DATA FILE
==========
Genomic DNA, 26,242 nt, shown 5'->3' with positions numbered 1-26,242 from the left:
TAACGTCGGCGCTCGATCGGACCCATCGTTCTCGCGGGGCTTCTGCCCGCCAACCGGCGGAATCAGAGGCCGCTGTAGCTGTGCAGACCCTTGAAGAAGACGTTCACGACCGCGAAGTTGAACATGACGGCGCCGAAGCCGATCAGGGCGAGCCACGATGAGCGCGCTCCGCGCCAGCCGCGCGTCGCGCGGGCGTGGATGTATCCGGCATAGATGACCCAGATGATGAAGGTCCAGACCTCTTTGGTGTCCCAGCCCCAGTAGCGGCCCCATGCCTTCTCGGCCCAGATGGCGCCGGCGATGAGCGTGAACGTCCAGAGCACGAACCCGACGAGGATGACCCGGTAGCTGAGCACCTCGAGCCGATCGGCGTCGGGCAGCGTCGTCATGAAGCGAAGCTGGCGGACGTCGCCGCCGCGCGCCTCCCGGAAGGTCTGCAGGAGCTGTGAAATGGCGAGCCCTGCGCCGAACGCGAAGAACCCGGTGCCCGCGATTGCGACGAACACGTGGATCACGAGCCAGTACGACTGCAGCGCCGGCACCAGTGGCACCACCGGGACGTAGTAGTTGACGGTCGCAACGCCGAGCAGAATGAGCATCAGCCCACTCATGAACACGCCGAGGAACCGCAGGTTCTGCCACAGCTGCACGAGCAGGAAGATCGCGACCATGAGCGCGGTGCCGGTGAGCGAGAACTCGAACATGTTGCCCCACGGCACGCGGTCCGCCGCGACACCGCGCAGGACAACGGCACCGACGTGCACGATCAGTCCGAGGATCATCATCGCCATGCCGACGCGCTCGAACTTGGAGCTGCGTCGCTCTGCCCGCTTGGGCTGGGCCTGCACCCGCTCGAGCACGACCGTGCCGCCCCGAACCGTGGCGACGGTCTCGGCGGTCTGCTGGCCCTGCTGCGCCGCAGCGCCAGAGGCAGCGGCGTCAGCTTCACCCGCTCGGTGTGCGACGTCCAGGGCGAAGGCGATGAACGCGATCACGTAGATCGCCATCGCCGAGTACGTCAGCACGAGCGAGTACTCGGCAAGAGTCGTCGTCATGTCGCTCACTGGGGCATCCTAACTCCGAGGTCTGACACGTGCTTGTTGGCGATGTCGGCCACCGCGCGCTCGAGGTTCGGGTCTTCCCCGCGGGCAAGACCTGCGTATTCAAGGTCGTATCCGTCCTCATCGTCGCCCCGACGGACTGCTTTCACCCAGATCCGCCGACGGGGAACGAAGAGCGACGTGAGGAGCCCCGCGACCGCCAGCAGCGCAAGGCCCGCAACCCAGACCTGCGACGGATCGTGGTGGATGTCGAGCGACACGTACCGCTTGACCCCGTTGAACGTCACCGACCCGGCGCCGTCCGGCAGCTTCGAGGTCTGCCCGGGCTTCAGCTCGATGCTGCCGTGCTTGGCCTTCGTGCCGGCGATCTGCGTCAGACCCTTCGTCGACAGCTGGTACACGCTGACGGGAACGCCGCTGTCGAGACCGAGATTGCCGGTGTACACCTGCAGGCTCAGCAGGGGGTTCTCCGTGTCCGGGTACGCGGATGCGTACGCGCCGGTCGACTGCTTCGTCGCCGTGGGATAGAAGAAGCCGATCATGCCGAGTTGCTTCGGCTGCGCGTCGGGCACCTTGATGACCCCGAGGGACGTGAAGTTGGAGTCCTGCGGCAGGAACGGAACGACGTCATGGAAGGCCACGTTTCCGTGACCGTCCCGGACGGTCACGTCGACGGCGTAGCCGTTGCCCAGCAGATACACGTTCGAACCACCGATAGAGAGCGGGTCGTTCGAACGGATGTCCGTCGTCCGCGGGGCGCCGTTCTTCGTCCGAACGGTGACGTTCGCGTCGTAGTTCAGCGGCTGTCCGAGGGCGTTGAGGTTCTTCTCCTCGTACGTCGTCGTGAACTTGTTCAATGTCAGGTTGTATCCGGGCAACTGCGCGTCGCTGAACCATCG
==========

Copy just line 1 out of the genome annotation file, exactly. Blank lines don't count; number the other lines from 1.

Genomic DNA, 26,242 nt, shown 5'->3' with positions numbered 1-26,242 from the left: